garment factory, clothes, manufacturing

Li & Fung offers many services, ranging from product design and development to factory sourcing and distribution. Source: Shutterstock/Eduardo Lopez

Hong Kong: Li & Fung goes digital to save outsourcing business

MAJOR outsourcing service provider Li & Fung has come up with an IT investment package worth US$150 million in order to protect its middleman role by boosting the efficiency of its apparel product operations through the power of the Internet.

The Hong Kong-based company intends to plunge the money into the development of a digital system that centralizes the planning and design processes of apparel on a single Internet-based interface. It hopes to enhance its B2B businesses by allowing their clients to quickly review finished products and production costs of design variations. Clients can also implement new patterns and design changes that can be quickly relayed to factories.

Spencer Fung, Li and Fung

Fung sees the future of his company in the philosophy of agile startups. Source: Northeastern University

CEO Spencer Theodore Fung’s vision of the new system will include new features such as 3D virtual design software, which will be developed in partnership with a Hollywood film animation studio. The new system is expected to halve the entire manufacturing process – from start to finish – down to 21 weeks from its current 40 weeks.

Li & Fung’s business model centers around catering to major retailers and fashion brands, and they have a significant client list that includes players such as Wal-Mart Stores and Macy’s. The company offers many services, ranging from product design and development to factory sourcing and distribution.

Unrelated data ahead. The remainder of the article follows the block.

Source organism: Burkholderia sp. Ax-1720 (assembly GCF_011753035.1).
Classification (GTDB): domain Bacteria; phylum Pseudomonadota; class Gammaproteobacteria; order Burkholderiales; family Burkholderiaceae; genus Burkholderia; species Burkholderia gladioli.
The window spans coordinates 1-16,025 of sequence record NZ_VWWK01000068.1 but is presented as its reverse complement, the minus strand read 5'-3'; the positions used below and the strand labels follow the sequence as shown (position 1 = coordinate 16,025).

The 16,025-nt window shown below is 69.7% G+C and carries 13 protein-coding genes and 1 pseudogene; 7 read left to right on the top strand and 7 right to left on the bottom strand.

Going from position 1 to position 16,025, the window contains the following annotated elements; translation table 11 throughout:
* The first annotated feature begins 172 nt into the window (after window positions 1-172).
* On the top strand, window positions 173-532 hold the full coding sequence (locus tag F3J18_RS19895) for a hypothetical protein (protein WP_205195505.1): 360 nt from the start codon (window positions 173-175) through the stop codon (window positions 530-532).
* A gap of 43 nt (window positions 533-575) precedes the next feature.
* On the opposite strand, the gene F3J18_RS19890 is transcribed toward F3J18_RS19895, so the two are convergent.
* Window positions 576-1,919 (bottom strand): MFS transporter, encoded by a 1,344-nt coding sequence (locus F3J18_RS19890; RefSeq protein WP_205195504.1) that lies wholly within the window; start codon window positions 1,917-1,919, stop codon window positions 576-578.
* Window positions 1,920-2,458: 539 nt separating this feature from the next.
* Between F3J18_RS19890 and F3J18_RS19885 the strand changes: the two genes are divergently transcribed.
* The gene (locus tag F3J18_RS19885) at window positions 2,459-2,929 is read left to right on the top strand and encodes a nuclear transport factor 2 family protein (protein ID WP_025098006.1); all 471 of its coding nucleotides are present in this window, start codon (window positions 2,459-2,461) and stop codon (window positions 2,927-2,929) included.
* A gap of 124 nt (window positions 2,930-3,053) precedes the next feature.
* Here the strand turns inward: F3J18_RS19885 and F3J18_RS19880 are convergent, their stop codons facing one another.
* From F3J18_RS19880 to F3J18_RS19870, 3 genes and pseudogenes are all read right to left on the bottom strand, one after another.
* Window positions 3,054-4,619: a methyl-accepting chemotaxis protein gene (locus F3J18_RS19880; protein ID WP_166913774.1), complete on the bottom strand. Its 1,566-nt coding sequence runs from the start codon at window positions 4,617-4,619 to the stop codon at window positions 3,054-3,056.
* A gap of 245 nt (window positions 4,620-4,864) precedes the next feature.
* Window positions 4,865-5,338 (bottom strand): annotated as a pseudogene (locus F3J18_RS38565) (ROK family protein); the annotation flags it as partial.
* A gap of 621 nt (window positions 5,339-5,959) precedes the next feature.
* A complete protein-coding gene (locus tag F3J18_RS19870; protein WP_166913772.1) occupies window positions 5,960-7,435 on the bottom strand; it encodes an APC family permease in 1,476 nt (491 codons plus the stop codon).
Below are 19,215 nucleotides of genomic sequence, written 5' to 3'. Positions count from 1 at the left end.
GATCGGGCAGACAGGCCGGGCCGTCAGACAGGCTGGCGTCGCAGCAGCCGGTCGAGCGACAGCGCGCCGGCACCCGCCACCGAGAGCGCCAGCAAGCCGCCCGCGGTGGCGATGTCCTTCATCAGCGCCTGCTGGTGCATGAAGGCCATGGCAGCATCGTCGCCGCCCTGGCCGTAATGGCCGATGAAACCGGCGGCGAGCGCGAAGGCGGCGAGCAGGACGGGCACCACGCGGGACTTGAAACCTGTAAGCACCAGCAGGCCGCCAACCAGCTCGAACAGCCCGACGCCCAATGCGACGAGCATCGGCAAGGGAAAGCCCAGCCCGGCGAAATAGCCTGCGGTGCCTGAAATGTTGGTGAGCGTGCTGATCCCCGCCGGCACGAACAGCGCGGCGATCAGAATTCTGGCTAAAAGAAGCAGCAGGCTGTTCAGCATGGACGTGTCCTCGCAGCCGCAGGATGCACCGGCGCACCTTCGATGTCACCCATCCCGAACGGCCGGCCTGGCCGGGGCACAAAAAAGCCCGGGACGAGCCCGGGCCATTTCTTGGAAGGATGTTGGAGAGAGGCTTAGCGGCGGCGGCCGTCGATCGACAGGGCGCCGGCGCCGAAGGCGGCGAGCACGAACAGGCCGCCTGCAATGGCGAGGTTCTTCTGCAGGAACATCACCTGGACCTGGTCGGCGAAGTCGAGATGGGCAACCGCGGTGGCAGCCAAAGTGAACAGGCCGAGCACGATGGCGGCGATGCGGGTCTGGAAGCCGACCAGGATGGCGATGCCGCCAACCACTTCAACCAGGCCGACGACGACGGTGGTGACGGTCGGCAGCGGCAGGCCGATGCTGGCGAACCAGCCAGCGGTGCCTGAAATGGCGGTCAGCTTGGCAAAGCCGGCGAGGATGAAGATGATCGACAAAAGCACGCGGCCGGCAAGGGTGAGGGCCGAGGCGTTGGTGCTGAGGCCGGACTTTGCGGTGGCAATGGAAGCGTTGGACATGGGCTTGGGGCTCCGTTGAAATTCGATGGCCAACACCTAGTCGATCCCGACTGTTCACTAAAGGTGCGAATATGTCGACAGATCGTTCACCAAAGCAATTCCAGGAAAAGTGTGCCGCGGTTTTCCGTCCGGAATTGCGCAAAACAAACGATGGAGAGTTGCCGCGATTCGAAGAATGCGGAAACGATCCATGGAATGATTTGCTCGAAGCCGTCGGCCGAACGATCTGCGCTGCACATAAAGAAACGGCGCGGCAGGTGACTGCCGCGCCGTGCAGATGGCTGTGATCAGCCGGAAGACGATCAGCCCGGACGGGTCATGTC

The planned investment is aimed at transforming Li & Fung’s middleman business to a software-centered one that will hopefully enable customers to reduce inventory waste and increase profitability. Over the last few years, Li & Fung has seen their profits shrink due to a decreased need for middlemen as more and more retailers begin to establish direct connections with manufacturers.

For example, retailer Inditex (owner of the Zara fashion brand) have begun establishing such relationships in response to the new culture of fast fashion and fickle trends.

SEE ALSO: Is Adidas’ tech venture a leading signal for the future of sustainable fast fashion?

Li & Fung’s profits rely heavily on its ability to control and manage its large manufacturing network that spans the breadth and width of Asia. A huge shift among US and European retailers has caused them a lot of problems recently, as the former are seeing their own profit margins shrink.

Retailers are plumping their own profit margins by cutting unnecessary costs, such as paying outsources like Li & Fung; for example, Wal-Mart has started to roll back on the scale of its partnership with them.

The way Fung sees it, the way forward is to achieve the agility and ethos of a startup. To Nikkei, he said speed, innovation and digitization hold the key to the company’s future. Whether or not he can chart the unfavorable headwinds is a toss-up.